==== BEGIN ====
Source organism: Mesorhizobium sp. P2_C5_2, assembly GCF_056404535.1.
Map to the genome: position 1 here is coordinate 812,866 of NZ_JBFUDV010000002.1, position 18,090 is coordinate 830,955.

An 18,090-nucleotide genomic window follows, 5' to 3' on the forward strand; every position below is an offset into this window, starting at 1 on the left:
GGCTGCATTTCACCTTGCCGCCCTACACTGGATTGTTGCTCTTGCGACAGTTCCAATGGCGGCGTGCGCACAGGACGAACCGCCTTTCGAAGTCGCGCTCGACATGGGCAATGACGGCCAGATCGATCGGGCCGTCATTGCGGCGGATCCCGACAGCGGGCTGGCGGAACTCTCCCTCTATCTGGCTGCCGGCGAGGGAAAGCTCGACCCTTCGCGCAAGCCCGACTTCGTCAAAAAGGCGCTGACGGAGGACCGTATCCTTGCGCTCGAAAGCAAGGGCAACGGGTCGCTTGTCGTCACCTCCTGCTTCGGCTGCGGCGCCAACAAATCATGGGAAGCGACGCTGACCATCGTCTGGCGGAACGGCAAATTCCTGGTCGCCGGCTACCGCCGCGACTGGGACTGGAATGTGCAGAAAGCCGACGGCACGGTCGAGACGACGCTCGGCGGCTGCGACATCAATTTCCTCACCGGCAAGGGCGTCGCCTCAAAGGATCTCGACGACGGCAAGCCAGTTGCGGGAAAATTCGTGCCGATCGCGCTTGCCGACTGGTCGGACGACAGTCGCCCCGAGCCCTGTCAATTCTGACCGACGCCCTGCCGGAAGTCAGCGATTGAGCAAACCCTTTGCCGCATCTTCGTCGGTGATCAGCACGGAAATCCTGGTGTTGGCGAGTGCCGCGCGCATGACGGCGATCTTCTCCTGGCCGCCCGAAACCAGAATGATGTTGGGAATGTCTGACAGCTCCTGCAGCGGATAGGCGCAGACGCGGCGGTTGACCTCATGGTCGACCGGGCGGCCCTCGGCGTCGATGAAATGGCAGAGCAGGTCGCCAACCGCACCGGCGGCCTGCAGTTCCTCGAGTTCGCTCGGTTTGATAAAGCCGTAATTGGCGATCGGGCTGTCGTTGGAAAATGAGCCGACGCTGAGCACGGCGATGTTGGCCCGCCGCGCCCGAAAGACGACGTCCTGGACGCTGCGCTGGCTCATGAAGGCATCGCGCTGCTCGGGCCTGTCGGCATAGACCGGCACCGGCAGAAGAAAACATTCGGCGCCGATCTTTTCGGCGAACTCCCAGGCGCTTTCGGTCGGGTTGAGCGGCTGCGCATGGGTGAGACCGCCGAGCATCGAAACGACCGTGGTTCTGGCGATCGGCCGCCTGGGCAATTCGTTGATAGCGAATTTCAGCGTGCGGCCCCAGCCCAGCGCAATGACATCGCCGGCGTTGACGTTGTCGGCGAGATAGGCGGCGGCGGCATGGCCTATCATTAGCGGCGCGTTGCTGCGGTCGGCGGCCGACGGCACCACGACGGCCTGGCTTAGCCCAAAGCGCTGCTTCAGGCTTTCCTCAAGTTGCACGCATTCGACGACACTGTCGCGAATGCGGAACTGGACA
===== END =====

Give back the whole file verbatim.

Source organism: Mesorhizobium sp. P2_C5_2, assembly GCF_056404535.1.
Map to the genome: position 1 here is coordinate 812,866 of NZ_JBFUDV010000002.1, position 18,090 is coordinate 830,955.

An 18,090-nucleotide genomic window follows, 5' to 3' on the forward strand; every position below is an offset into this window, starting at 1 on the left:
GGCTGCATTTCACCTTGCCGCCCTACACTGGATTGTTGCTCTTGCGACAGTTCCAATGGCGGCGTGCGCACAGGACGAACCGCCTTTCGAAGTCGCGCTCGACATGGGCAATGACGGCCAGATCGATCGGGCCGTCATTGCGGCGGATCCCGACAGCGGGCTGGCGGAACTCTCCCTCTATCTGGCTGCCGGCGAGGGAAAGCTCGACCCTTCGCGCAAGCCCGACTTCGTCAAAAAGGCGCTGACGGAGGACCGTATCCTTGCGCTCGAAAGCAAGGGCAACGGGTCGCTTGTCGTCACCTCCTGCTTCGGCTGCGGCGCCAACAAATCATGGGAAGCGACGCTGACCATCGTCTGGCGGAACGGCAAATTCCTGGTCGCCGGCTACCGCCGCGACTGGGACTGGAATGTGCAGAAAGCCGACGGCACGGTCGAGACGACGCTCGGCGGCTGCGACATCAATTTCCTCACCGGCAAGGGCGTCGCCTCAAAGGATCTCGACGACGGCAAGCCAGTTGCGGGAAAATTCGTGCCGATCGCGCTTGCCGACTGGTCGGACGACAGTCGCCCCGAGCCCTGTCAATTCTGACCGACGCCCTGCCGGAAGTCAGCGATTGAGCAAACCCTTTGCCGCATCTTCGTCGGTGATCAGCACGGAAATCCTGGTGTTGGCGAGTGCCGCGCGCATGACGGCGATCTTCTCCTGGCCGCCCGAAACCAGAATGATGTTGGGAATGTCTGACAGCTCCTGCAGCGGATAGGCGCAGACGCGGCGGTTGACCTCATGGTCGACCGGGCGGCCCTCGGCGTCGATGAAATGGCAGAGCAGGTCGCCAACCGCACCGGCGGCCTGCAGTTCCTCGAGTTCGCTCGGTTTGATAAAGCCGTAATTGGCGATCGGGCTGTCGTTGGAAAATGAGCCGACGCTGAGCACGGCGATGTTGGCCCGCCGCGCCCGAAAGACGACGTCCTGGACGCTGCGCTGGCTCATGAAGGCATCGCGCTGCTCGGGCCTGTCGGCATAGACCGGCACCGGCAGAAGAAAACATTCGGCGCCGATCTTTTCGGCGAACTCCCAGGCGCTTTCGGTCGGGTTGAGCGGCTGCGCATGGGTGAGACCGCCGAGCATCGAAACGACCGTGGTTCTGGCGATCGGCCGCCTGGGCAATTCGTTGATAGCGAATTTCAGCGTGCGGCCCCAGCCCAGCGCAATGACATCGCCGGCGTTGACGTTGTCGGCGAGATAGGCGGCGGCGGCATGGCCTATCATTAGCGGCGCGTTGCTGCGGTCGGCGGCCGACGGCACCACGACGGCCTGGCTTAGCCCAAAGCGCTGCTTCAGGCTTTCCTCAAGTTGCACGCATTCGACGACACTGTCGCGAATGCGGAACTGGACA